The Bloodthirsty Trilogy
directed by Michio Yamamoto.
starring Shin Kishida, Mika Katsuragi, Midori Fujita
The Bloodthirsty Trilogy collects three early 1970s Japanese takes on western vampire movies. The movies are inspired by Hammer’s Dracula and vampire films and the Roger Corman AIP Edgar Allan Poe gothic horrors. All three were directed by Michio Yamamoto. between 1970-1974 for Toho Studios, who are best known for Godzilla movies but are actually a major studio producing all genres of film. The movies over the years had limited showings are are mostly known in horror film lore as the somewhat infamous “Japanese Dracula” movies, now we can all see them for ourselves. This box set from Arrow Video is the first proper home video release in the States for these mostly forgotten curiosities.
The Vampire Doll is technically a vampire film but feels more like a Roger Corman Poe cycle film. Despite some contemporary trappings the cars in the film could easily be replaced with horse and carriages which owes a bit tot the oddness of the Universal horror that always seemed to take place in some mid-19th century central Europe that also had electric lights and telephones. The plot involves a young woman looking for her missing brother at the home of his mysterious girlfriend. The whole affair is a bit muddled plot wise and is certainly style of substance. A confusing and disappointing twist ending doesn’t help matters and breaks the dark fairy tale that had been built up. The vampire girl Yuko is played more as a traditional Japanese ghost and her appearances are the best moments in the movie. The Vampire Doll is spooky if not entirely effective or memorable.
Lake of Dracula hits many of the classic Hammer beats including the kindly doctor trying to unravel the riddle of a vampire’s victim, beautiful women in peril, vampire girls in nightgowns, and Dracula along with a brutish henchman to do most of the grunt work. Director Michio Yamamoto elevates the film with some surreal touches prevalent in other Japanese horror of the period. There are a number of striking images throughout. The heroine, Akiko, (Midori Fujita) is more than just a pretty face and a body to bite and actually manages to have a bit of agency which makes her a slightly more compelling character than many of the women in Hammer films. Caring about her a character helps ground the film and provide some actual frights. Akiko is haunted by an experience as a child that as an adult she is uncertain if it is a dream or a memory where she followed her dog through the woods to an old castle where she encounters Dracula and his bride only to be rescued by a strange old man. Meanwhile lovely young women begin turning up with small punctures in their necks and it is up to Akiko and her doctor boyfriend Saki to stop the evil. Most of the action take place around a lake house Dracula skulks around with glowing eyes and a long white scarf augmenting Christopher Lee’s red satin lined cape. The climax returns Akiko to the castle to face the vampire who gets dispatched in manner right out of Hammer’s Dracula Has Risen from the Grave. Lake of Dracula is easily the best looking and most effective of these films and the one most likely to be revisited in the future.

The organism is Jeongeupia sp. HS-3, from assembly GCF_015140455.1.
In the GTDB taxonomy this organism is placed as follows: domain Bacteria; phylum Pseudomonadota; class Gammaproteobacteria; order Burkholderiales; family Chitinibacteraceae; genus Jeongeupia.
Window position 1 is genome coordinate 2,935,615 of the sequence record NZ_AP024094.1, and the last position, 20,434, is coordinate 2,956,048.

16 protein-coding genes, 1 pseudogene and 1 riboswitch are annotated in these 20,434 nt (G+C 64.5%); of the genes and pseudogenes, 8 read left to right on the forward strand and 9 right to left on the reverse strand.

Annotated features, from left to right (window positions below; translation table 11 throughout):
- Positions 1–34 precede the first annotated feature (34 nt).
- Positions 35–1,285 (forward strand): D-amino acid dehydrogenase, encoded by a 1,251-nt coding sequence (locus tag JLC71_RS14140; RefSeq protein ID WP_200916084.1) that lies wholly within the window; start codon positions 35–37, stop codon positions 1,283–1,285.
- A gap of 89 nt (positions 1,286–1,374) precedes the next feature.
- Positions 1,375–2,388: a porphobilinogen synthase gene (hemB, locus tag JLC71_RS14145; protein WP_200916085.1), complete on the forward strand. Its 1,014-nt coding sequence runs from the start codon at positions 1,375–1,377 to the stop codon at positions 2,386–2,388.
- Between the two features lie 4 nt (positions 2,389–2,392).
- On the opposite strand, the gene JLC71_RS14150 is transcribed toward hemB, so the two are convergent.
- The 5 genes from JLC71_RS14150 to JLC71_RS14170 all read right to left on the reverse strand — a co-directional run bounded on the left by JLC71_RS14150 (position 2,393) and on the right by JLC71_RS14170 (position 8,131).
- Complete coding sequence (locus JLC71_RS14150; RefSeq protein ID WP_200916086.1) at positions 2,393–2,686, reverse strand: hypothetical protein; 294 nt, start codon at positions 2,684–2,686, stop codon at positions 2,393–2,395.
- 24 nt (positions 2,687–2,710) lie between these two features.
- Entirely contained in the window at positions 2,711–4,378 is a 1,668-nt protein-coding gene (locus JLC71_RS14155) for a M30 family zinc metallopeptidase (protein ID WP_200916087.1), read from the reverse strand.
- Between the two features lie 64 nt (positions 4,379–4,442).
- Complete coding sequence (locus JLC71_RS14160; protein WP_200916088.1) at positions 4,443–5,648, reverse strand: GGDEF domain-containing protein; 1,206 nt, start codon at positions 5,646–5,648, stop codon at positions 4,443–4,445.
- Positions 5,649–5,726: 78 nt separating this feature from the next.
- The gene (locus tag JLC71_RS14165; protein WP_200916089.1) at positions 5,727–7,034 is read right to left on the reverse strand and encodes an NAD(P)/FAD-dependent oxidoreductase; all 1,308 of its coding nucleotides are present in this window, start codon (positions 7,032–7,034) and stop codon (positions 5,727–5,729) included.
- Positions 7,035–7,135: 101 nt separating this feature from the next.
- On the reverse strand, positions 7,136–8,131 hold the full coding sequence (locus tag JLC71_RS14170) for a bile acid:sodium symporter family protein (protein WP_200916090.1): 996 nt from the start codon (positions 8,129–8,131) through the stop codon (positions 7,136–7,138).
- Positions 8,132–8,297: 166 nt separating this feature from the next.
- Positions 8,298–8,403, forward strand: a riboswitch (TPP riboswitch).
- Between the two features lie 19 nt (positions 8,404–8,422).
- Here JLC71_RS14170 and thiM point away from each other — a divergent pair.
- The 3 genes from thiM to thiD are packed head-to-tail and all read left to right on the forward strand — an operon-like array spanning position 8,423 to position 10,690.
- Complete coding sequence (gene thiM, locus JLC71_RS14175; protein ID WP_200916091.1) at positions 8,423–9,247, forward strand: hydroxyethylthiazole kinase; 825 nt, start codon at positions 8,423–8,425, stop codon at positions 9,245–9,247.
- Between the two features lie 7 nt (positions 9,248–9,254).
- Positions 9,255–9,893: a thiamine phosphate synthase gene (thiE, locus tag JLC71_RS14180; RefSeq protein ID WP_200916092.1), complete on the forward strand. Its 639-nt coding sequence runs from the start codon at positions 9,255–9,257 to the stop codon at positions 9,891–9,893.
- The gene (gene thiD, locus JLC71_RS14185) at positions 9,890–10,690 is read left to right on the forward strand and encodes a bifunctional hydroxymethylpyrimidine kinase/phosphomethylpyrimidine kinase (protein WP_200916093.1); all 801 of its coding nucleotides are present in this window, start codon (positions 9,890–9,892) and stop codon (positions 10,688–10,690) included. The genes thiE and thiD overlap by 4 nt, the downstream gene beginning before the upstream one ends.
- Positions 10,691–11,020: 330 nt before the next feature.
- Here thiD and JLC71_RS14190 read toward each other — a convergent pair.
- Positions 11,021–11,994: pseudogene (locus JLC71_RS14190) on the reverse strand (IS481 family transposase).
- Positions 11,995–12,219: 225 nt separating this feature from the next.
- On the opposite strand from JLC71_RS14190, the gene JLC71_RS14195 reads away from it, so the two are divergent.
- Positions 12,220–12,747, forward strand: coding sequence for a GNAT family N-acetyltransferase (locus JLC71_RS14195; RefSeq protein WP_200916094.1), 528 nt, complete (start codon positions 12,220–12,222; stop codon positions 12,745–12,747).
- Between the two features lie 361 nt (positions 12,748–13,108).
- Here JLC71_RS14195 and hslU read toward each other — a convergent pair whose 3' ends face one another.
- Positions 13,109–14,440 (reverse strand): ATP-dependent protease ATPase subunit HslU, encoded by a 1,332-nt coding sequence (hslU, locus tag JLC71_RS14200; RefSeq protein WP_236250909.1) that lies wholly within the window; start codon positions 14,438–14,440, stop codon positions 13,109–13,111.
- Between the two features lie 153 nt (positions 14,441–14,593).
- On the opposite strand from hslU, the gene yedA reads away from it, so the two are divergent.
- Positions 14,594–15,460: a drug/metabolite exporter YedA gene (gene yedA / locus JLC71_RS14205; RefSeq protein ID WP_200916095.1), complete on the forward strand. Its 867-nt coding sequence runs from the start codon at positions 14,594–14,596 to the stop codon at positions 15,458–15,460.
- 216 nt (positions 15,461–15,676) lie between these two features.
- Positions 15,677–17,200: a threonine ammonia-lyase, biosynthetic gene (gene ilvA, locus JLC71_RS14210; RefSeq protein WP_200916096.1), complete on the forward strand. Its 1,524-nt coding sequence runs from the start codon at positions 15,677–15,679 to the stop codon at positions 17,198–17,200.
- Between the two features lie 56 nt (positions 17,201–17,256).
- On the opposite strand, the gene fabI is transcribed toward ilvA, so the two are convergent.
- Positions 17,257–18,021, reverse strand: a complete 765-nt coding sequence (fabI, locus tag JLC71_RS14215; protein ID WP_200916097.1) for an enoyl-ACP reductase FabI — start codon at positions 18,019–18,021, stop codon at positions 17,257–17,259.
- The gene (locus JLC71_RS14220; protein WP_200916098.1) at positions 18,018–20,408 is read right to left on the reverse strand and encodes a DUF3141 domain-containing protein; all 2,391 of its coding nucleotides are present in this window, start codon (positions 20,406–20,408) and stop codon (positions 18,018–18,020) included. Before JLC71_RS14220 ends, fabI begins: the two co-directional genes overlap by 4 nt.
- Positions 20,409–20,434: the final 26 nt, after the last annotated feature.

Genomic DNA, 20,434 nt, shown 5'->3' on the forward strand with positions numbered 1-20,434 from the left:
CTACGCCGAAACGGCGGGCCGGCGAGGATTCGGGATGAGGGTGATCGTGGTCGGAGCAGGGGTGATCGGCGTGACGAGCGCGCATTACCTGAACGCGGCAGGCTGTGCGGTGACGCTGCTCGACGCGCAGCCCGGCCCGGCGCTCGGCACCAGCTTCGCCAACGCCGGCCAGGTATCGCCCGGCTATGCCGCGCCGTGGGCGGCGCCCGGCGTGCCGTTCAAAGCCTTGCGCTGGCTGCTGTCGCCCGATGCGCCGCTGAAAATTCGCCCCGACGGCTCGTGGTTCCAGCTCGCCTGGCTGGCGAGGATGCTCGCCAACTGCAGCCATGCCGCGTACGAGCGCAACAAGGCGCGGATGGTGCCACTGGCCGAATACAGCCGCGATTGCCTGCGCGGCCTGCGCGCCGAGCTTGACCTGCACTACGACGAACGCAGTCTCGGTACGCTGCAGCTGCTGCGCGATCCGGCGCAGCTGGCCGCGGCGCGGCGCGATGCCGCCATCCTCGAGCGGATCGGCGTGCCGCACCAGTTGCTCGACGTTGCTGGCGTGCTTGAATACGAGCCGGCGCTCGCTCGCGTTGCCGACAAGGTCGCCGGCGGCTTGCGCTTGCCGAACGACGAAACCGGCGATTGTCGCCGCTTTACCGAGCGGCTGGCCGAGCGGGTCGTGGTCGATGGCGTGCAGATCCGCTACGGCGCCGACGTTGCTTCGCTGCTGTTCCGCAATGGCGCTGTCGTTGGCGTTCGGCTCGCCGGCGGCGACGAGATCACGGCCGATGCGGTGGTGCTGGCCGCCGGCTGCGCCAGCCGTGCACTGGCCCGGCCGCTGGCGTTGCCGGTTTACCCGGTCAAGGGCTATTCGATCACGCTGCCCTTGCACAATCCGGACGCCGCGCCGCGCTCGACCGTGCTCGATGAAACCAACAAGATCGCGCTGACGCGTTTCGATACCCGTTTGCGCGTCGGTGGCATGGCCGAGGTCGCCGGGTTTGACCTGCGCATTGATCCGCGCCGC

With the final film in this loose trilogy, Evil of Dracula ramps up the sex appeal of these films by shifting the setting to a private girls’ college where Professor Shiraki arrives shortly after the untimely death of the Principal’s wife and disappearance of one of the students. Strange things are afoot and it is up to Shiraki to protect his students from the ancient evil of vampirism. Evil of Dracula takes plenty of cues from the Hammer Karnstein Trilogy (The Vampire Lovers, Lust for a Vampire, and Twins of Evil) with lots of nubile young women in flowing nightgowns and lots of breast biting. One novel element is a flashback sequence detailing how the ancient western vampire came to be in Japan. The added nudity and gore didn’t cover up the decline in production values and didn’t save this series, much the same as blood and breasts couldn’t save Hammer once the decline set in. Sadly this is the weakest film in the series both plot wise and in production values missing most of the visual flourishes that helped elevate the previous entries.
The Bloodthirsty Trilogy is an odd experiment in mixing western and Japanese styles that comes off more as pastiche than actually becoming something transformational. Even if these aren’t the best vampire or J-Horror films ever they certainly have their fans and will surely pick up new fans after finally being made available. The Arrow Video box set does a great job presenting these films with gorgeous transfers, Japanese and English soundtracks (the English dubbing is pretty good overall), and a delightful discussion of the trilogy’s place in film history with British horror guru Kim Newman.